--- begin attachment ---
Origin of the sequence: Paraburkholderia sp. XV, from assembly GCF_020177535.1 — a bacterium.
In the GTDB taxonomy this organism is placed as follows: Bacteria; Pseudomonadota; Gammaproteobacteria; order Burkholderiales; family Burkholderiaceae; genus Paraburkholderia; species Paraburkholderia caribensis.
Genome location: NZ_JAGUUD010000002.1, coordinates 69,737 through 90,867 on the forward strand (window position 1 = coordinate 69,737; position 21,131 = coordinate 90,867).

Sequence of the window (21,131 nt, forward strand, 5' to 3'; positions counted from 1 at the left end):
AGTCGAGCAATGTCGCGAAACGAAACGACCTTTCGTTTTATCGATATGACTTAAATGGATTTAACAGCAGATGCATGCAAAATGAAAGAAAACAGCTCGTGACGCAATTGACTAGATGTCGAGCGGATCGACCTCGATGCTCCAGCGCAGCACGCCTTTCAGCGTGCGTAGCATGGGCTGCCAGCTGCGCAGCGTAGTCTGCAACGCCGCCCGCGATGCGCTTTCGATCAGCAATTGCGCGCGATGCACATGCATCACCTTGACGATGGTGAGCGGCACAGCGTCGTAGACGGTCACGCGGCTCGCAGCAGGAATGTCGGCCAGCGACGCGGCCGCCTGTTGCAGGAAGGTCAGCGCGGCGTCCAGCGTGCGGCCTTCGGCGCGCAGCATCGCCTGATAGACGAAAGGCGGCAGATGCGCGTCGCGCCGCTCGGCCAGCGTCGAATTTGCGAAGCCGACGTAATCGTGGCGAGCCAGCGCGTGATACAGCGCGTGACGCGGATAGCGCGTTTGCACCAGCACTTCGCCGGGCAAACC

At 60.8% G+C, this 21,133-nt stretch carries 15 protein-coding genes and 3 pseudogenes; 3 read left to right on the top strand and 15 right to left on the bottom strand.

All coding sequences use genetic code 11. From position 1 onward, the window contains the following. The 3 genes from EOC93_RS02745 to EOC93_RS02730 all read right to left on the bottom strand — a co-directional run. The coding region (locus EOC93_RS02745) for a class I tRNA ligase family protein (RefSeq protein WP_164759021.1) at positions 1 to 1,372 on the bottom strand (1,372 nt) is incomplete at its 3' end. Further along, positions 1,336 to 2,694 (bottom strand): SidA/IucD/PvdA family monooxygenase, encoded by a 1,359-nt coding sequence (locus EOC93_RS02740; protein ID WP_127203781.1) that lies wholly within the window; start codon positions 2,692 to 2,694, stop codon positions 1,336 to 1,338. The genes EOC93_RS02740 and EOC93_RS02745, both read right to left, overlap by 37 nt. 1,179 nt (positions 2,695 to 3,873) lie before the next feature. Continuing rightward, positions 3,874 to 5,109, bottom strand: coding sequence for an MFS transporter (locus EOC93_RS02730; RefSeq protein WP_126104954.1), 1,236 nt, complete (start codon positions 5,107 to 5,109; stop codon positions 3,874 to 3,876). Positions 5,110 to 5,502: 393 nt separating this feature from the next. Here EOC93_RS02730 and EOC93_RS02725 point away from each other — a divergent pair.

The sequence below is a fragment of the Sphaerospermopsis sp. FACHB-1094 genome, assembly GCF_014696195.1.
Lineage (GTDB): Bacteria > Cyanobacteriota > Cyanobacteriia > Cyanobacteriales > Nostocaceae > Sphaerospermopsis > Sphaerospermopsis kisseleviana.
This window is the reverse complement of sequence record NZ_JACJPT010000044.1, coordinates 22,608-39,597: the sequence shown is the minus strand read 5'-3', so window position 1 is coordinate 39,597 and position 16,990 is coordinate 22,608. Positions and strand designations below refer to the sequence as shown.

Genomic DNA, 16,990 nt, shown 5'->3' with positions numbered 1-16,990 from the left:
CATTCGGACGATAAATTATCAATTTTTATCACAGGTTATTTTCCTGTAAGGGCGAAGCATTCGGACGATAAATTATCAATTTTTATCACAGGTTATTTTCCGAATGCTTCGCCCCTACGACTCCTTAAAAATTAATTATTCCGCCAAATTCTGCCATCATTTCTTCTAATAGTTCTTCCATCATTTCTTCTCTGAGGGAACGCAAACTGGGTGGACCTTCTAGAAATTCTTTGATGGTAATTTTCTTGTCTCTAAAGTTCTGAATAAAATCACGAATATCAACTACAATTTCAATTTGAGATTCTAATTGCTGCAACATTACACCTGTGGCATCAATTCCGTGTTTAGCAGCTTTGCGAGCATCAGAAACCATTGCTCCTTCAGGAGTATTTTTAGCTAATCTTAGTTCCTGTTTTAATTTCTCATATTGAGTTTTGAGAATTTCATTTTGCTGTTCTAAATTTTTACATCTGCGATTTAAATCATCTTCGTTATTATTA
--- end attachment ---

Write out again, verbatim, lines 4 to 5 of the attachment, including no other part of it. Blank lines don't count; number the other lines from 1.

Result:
Sequence of the window (21,131 nt, forward strand, 5' to 3'; positions counted from 1 at the left end):
AGTCGAGCAATGTCGCGAAACGAAACGACCTTTCGTTTTATCGATATGACTTAAATGGATTTAACAGCAGATGCATGCAAAATGAAAGAAAACAGCTCGTGACGCAATTGACTAGATGTCGAGCGGATCGACCTCGATGCTCCAGCGCAGCACGCCTTTCAGCGTGCGTAGCATGGGCTGCCAGCTGCGCAGCGTAGTCTGCAACGCCGCCCGCGATGCGCTTTCGATCAGCAATTGCGCGCGATGCACATGCATCACCTTGACGATGGTGAGCGGCACAGCGTCGTAGACGGTCACGCGGCTCGCAGCAGGAATGTCGGCCAGCGACGCGGCCGCCTGTTGCAGGAAGGTCAGCGCGGCGTCCAGCGTGCGGCCTTCGGCGCGCAGCATCGCCTGATAGACGAAAGGCGGCAGATGCGCGTCGCGCCGCTCGGCCAGCGTCGAATTTGCGAAGCCGACGTAATCGTGGCGAGCCAGCGCGTGATACAGCGCGTGACGCGGATAGCGCGTTTGCACCAGCACTTCGCCGGGCAAACC